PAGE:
Gene Therapy May Offer Birth Control for Cats


For all the cats who share our homes as companion animals, there is a vast shadow world of strays — a sprawling and fast-breeding crowd.

Their lives are plagued by the threat of infectious diseases, predators and fast-moving cars. And they are major predators themselves, hunting down millions of birds and small mammals annually.

In the United States, volunteers are especially active in trapping the cats, bringing them to clinics to get surgically sterilized, and then returning them to their colonies. But controlling stray cat populations is costly and logistically cumbersome. Many communities, especially in countries outside the United States and Europe, lack the veterinary and economic resources to coordinate such efforts.

“Coming up with an alternative to surgery has been a goal for a lot of people for decades, and there just hasn’t been anything else that’s proven to be effective,” said William Swanson, director of animal research at the Cincinnati Zoo & Botanical Garden.

Such a method might finally be on the horizon. In a study published Tuesday in the journal Nature Communications, a single shot of a gene therapy prevented pregnancy in cats for at least two years. The study was extremely small: Six female cats that received the gene therapy shot were compared to three who did not.

By limiting the study size to just a few cats, the researchers were able to track each one extensively, analyzing 15,220 freeze-dried poop samples for estrogen and progesterone levels and examining 1,200 hours of video of mating behavior, Dr. Swanson said.

The contraceptive shot delivers a gene that enters muscle cells, enabling them to pump out a substance called anti-Müllerian hormone, or AMH, which interferes with the development of egg follicles in the ovaries.

Researchers cautioned that much more research would be needed to test the preliminary findings. And if larger studies confirm that the treatment — the first gene therapy developed specifically for animals — is safe and effective over a cat’s lifetime, controlling cat populations won’t require the surgical expertise of veterinarians, Dr. Swanson said.

David Pépin, a reproductive biologist at Massachusetts General Hospital in Boston, was originally studying AMH as a potential therapy for ovarian cancer, but decided to look at its effect on ovaries. When he injected the hormone into mice, their ovaries shrunk to newborn size, suggesting AMH might have contraceptive properties.

Dr. Pépin is investigating the potential use of AMH in people, not as a gene therapy but as a pill or injection that must be taken continuously. Most contraceptives today prevent ovulation, but AMH would act earlier, blocking follicles from maturing.

He thinks that it might be useful for women who could not take birth control pills with progesterone or estrogen for medical reasons or that it could help women undergoing cancer treatments preserve their fertility. “It’s a hormone that we didn’t get to play with before that potentially has many different applications in women’s health,” he said.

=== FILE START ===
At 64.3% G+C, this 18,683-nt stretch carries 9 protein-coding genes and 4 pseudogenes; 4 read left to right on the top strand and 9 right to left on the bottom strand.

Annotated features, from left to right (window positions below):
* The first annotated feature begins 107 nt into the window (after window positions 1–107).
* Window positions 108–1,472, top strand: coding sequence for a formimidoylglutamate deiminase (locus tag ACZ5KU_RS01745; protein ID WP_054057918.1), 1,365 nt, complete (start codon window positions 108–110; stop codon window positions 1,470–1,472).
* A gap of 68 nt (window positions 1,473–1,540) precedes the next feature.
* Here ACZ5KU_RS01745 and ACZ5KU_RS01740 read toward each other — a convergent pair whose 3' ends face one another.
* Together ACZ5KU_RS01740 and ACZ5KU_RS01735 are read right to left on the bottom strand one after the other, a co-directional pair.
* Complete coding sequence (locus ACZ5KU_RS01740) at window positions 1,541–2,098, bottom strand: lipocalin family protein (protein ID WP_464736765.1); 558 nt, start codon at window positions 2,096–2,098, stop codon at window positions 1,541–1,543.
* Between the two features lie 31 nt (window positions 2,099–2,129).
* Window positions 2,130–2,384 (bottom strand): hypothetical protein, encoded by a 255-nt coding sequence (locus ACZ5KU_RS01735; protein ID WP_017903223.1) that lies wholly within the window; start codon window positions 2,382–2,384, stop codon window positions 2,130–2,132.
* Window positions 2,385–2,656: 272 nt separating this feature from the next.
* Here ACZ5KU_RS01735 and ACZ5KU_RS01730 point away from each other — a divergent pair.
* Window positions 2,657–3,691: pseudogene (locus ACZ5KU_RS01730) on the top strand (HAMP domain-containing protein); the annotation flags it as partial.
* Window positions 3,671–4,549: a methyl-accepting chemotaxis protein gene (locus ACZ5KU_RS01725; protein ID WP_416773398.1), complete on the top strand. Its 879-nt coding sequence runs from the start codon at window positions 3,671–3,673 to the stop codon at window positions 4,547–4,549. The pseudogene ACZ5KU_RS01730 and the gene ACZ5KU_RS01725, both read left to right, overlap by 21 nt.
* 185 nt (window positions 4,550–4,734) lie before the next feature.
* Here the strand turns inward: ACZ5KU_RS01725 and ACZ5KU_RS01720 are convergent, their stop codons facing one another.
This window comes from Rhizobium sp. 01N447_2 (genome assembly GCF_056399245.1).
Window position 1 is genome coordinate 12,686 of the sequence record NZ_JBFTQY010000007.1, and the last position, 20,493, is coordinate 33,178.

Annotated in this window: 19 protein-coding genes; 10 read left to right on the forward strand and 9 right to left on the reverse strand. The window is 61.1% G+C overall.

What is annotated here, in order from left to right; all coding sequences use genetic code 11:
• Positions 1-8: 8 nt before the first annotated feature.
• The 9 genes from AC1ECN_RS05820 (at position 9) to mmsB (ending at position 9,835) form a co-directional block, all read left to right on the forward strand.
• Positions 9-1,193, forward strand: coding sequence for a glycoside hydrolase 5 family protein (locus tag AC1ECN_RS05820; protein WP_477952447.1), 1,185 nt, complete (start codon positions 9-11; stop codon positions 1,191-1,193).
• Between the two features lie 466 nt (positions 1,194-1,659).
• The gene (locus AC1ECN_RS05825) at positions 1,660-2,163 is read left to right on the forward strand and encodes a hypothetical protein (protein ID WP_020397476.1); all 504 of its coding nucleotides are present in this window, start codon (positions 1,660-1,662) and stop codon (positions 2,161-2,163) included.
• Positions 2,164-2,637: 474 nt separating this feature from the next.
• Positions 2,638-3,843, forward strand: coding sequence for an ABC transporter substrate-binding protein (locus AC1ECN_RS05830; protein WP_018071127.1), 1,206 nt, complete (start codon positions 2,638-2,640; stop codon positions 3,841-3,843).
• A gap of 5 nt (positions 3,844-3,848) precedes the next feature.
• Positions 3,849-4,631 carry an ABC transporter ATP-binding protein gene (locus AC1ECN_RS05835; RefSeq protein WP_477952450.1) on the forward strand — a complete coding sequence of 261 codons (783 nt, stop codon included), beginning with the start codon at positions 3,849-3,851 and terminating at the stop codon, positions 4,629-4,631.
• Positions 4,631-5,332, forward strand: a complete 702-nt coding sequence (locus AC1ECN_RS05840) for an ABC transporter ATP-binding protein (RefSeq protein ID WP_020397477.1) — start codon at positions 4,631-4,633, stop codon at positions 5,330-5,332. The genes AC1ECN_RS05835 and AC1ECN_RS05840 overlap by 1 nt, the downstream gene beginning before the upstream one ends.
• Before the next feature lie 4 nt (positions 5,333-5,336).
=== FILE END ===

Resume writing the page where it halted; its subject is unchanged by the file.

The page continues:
As a gene therapy that could be permanent, the use of AMH in people is unlikely. “But it’s actually the perfect tool to control cat overpopulation,” he said. Four of the cats in the study did not show behaviors indicating they were ready to mate, and two allowed male cats to mate with them, but did not ovulate.

Dr. Pépin and Dr. Swanson, an expert in feline reproduction (and a scientific advisory board member of the Michelson Found Animals Foundation, which funded the work), are planning a larger study that could support an application to the Food and Drug Administration to consider approving the therapy to be marketed for use in cats.

They are also testing the therapy in kittens, which can be treated starting at eight weeks of age, as well as in dogs, which also have enormous stray populations, particularly in other countries.

“This is really exciting, and I hope it will pan out,” said Julie Levy, a veterinarian at the University of Florida College of Veterinary Medicine in Gainesville, who was not involved with the study. “Wouldn’t it be great if we could send out a technician into the field to inject cats and then let them go?”

The study is an example of the Michelson foundation’s practice of “throwing a lot of big money at the problem” to find nonsurgical contraception for stray cats and dogs, said Dr. Levy, who works with cats in outdoor colonies and shelters, both in the United States and abroad.

But she cautioned that there was still much to learn from a larger study, such as how long the shot lasts, whether it is as safe as it seems, and what proportion of cats it will actually protect from pregnancy, “because it probably won’t be 100 percent.”

Others note that it might not be quite so easy. If the shot is effective, long-lasting and cheaper than spay and neuter surgery, it could be very valuable, said Autumn Davidson, a veterinarian at University of California, Davis, School of Veterinary Medicine. But to receive the injection, animals have to be captured, and queens who are adept at evading people’s traps might still make population control a struggle.



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